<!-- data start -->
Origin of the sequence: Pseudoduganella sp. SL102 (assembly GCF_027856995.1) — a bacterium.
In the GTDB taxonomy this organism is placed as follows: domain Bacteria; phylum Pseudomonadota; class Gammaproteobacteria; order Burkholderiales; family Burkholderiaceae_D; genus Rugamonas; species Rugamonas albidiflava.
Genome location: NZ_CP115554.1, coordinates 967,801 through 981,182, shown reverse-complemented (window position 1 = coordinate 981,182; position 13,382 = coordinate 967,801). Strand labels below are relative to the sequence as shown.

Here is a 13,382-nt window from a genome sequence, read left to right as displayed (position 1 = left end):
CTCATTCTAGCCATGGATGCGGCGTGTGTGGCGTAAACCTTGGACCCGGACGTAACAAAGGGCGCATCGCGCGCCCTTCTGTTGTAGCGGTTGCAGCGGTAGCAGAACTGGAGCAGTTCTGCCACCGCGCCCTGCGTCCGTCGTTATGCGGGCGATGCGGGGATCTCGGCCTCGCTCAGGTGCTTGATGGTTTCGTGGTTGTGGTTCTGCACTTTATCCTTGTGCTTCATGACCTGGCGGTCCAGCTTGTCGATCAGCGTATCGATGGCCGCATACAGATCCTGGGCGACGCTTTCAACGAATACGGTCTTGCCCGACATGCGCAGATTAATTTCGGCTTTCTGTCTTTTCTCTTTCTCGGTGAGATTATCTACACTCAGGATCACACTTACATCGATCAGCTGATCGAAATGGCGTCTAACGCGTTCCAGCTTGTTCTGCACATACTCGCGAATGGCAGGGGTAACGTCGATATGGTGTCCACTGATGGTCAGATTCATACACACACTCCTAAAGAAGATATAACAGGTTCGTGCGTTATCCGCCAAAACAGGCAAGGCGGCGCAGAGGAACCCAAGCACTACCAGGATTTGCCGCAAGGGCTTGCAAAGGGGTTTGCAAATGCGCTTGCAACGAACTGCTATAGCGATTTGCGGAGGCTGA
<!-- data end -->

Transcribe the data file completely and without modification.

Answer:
Origin of the sequence: Pseudoduganella sp. SL102 (assembly GCF_027856995.1) — a bacterium.
In the GTDB taxonomy this organism is placed as follows: domain Bacteria; phylum Pseudomonadota; class Gammaproteobacteria; order Burkholderiales; family Burkholderiaceae_D; genus Rugamonas; species Rugamonas albidiflava.
Genome location: NZ_CP115554.1, coordinates 967,801 through 981,182, shown reverse-complemented (window position 1 = coordinate 981,182; position 13,382 = coordinate 967,801). Strand labels below are relative to the sequence as shown.

Here is a 13,382-nt window from a genome sequence, read left to right as displayed (position 1 = left end):
CTCATTCTAGCCATGGATGCGGCGTGTGTGGCGTAAACCTTGGACCCGGACGTAACAAAGGGCGCATCGCGCGCCCTTCTGTTGTAGCGGTTGCAGCGGTAGCAGAACTGGAGCAGTTCTGCCACCGCGCCCTGCGTCCGTCGTTATGCGGGCGATGCGGGGATCTCGGCCTCGCTCAGGTGCTTGATGGTTTCGTGGTTGTGGTTCTGCACTTTATCCTTGTGCTTCATGACCTGGCGGTCCAGCTTGTCGATCAGCGTATCGATGGCCGCATACAGATCCTGGGCGACGCTTTCAACGAATACGGTCTTGCCCGACATGCGCAGATTAATTTCGGCTTTCTGTCTTTTCTCTTTCTCGGTGAGATTATCTACACTCAGGATCACACTTACATCGATCAGCTGATCGAAATGGCGTCTAACGCGTTCCAGCTTGTTCTGCACATACTCGCGAATGGCAGGGGTAACGTCGATATGGTGTCCACTGATGGTCAGATTCATACACACACTCCTAAAGAAGATATAACAGGTTCGTGCGTTATCCGCCAAAACAGGCAAGGCGGCGCAGAGGAACCCAAGCACTACCAGGATTTGCCGCAAGGGCTTGCAAAGGGGTTTGCAAATGCGCTTGCAACGAACTGCTATAGCGATTTGCGGAGGCTGA